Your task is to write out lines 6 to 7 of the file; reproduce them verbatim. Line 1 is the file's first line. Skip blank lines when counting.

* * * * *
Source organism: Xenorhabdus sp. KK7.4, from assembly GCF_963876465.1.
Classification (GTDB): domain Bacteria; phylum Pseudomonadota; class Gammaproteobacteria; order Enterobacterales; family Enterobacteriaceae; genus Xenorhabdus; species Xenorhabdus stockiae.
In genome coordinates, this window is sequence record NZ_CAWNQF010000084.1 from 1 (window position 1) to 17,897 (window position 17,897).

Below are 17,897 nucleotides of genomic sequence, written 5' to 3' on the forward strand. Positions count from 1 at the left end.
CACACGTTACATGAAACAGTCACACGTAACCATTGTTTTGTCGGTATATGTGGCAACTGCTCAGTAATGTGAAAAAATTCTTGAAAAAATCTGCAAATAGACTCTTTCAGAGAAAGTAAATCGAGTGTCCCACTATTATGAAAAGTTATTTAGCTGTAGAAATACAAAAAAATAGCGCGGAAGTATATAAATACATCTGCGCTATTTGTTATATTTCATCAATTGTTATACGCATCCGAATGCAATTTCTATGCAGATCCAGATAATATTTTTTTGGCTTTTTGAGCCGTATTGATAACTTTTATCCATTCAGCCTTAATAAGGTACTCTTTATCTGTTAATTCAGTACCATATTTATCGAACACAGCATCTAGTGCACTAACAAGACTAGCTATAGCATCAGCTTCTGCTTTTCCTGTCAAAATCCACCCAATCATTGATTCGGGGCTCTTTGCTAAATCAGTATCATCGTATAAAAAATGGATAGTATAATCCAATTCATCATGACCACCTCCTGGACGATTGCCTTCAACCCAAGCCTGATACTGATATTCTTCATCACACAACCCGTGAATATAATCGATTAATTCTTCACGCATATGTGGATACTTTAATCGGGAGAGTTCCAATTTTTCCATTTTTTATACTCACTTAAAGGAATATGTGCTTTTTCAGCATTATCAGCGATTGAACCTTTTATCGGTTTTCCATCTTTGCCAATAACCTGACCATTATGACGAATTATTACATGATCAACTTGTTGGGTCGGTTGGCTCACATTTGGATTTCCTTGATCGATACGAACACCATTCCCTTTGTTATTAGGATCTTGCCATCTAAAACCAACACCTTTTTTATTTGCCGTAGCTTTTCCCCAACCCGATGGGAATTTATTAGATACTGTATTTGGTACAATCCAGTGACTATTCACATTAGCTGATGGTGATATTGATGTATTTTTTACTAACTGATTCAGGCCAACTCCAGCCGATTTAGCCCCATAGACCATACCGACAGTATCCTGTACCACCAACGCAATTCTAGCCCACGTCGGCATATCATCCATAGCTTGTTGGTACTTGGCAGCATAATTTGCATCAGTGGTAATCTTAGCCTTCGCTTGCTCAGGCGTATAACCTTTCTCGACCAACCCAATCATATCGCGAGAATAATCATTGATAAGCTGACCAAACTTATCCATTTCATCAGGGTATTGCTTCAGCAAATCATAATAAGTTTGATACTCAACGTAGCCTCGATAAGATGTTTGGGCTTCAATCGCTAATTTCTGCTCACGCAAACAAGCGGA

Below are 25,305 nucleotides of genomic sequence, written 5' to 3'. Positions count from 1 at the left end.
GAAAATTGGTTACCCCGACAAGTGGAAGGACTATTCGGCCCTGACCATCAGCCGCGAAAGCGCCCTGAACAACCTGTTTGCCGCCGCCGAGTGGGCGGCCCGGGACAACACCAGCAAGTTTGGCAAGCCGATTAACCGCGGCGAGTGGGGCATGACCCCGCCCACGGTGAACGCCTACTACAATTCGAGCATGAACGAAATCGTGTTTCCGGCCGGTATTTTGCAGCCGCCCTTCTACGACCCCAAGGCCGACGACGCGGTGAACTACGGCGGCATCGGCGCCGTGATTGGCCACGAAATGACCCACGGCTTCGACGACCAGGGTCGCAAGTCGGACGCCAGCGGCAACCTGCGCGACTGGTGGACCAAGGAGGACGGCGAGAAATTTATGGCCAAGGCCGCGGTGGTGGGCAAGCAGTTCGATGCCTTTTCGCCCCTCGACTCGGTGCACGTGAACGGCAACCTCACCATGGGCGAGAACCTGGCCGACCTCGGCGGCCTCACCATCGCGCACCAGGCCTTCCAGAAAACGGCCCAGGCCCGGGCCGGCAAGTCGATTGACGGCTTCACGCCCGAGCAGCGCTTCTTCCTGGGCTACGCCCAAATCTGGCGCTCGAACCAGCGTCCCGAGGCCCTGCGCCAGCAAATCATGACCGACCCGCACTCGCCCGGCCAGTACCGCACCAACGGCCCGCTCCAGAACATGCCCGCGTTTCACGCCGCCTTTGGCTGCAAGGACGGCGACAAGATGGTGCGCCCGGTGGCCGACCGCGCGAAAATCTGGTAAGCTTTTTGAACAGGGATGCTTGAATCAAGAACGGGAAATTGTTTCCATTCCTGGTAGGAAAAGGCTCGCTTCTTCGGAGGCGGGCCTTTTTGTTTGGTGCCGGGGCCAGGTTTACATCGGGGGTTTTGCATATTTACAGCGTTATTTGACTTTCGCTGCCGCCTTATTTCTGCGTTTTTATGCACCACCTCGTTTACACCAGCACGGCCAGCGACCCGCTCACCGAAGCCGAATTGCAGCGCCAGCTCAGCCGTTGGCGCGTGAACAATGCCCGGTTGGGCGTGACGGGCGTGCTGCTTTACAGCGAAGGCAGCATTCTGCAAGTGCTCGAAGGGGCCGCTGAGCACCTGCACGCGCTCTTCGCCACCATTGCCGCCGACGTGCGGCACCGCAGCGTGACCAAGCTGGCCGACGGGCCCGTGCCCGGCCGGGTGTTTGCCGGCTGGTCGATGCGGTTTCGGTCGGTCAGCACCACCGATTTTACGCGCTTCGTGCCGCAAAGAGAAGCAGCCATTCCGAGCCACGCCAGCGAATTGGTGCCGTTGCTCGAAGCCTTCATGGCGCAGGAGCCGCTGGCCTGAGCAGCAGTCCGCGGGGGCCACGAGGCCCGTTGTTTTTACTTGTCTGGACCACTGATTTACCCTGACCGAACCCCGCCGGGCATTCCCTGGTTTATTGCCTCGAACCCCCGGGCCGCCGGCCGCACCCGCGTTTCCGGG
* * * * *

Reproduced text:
Below are 25,305 nucleotides of genomic sequence, written 5' to 3'. Positions count from 1 at the left end.
GAAAATTGGTTACCCCGACAAGTGGAAGGACTATTCGGCCCTGACCATCAGCCGCGAAAGCGCCCTGAACAACCTGTTTGCCGCCGCCGAGTGGGCGGCCCGGGACAACACCAGCAAGTTTGGCAAGCCGATTAACCGCGGCGAGTGGGGCATGACCCCGCCCACGGTGAACGCCTACTACAATTCGAGCATGAACGAAATCGTGTTTCCGGCCGGTATTTTGCAGCCGCCCTTCTACGACCCCAAGGCCGACGACGCGGTGAACTACGGCGGCATCGGCGCCGTGATTGGCCACGAAATGACCCACGGCTTCGACGACCAGGGTCGCAAGTCGGACGCCAGCGGCAACCTGCGCGACTGGTGGACCAAGGAGGACGGCGAGAAATTTATGGCCAAGGCCGCGGTGGTGGGCAAGCAGTTCGATGCCTTTTCGCCCCTCGACTCGGTGCACGTGAACGGCAACCTCACCATGGGCGAGAACCTGGCCGACCTCGGCGGCCTCACCATCGCGCACCAGGCCTTCCAGAAAACGGCCCAGGCCCGGGCCGGCAAGTCGATTGACGGCTTCACGCCCGAGCAGCGCTTCTTCCTGGGCTACGCCCAAATCTGGCGCTCGAACCAGCGTCCCGAGGCCCTGCGCCAGCAAATCATGACCGACCCGCACTCGCCCGGCCAGTACCGCACCAACGGCCCGCTCCAGAACATGCCCGCGTTTCACGCCGCCTTTGGCTGCAAGGACGGCGACAAGATGGTGCGCCCGGTGGCCGACCGCGCGAAAATCTGGTAAGCTTTTTGAACAGGGATGCTTGAATCAAGAACGGGAAATTGTTTCCATTCCTGGTAGGAAAAGGCTCGCTTCTTCGGAGGCGGGCCTTTTTGTTTGGTGCCGGGGCCAGGTTTACATCGGGGGTTTTGCATATTTACAGCGTTATTTGACTTTCGCTGCCGCCTTATTTCTGCGTTTTTATGCACCACCTCGTTTACACCAGCACGGCCAGCGACCCGCTCACCGAAGCCGAATTGCAGCGCCAGCTCAGCCGTTGGCGCGTGAACAATGCCCGGTTGGGCGTGACGGGCGTGCTGCTTTACAGCGAAGGCAGCATTCTGCAAGTGCTCGAAGGGGCCGCTGAGCACCTGCACGCGCTCTTCGCCACCATTGCCGCCGACGTGCGGCACCGCAGCGTGACCAAGCTGGCCGACGGGCCCGTGCCCGGCCGGGTGTTTGCCGGCTGGTCGATGCGGTTTCGGTCGGTCAGCACCACCGATTTTACGCGCTTCGTGCCGCAAAGAGAAGCAGCCATTCCGAGCCACGCCAGCGAATTGGTGCCGTTGCTCGAAGCCTTCATGGCGCAGGAGCCGCTGGCCTGAGCAGCAGTCCGCGGGGGCCACGAGGCCCGTTGTTTTTACTTGTCTGGACCACTGATTTACCCTGACCGAACCCCGCCGGGCATTCCCTGGTTTATTGCCTCGAACCCCCGGGCCGCCGGCCGCACCCGCGTTTCCGGG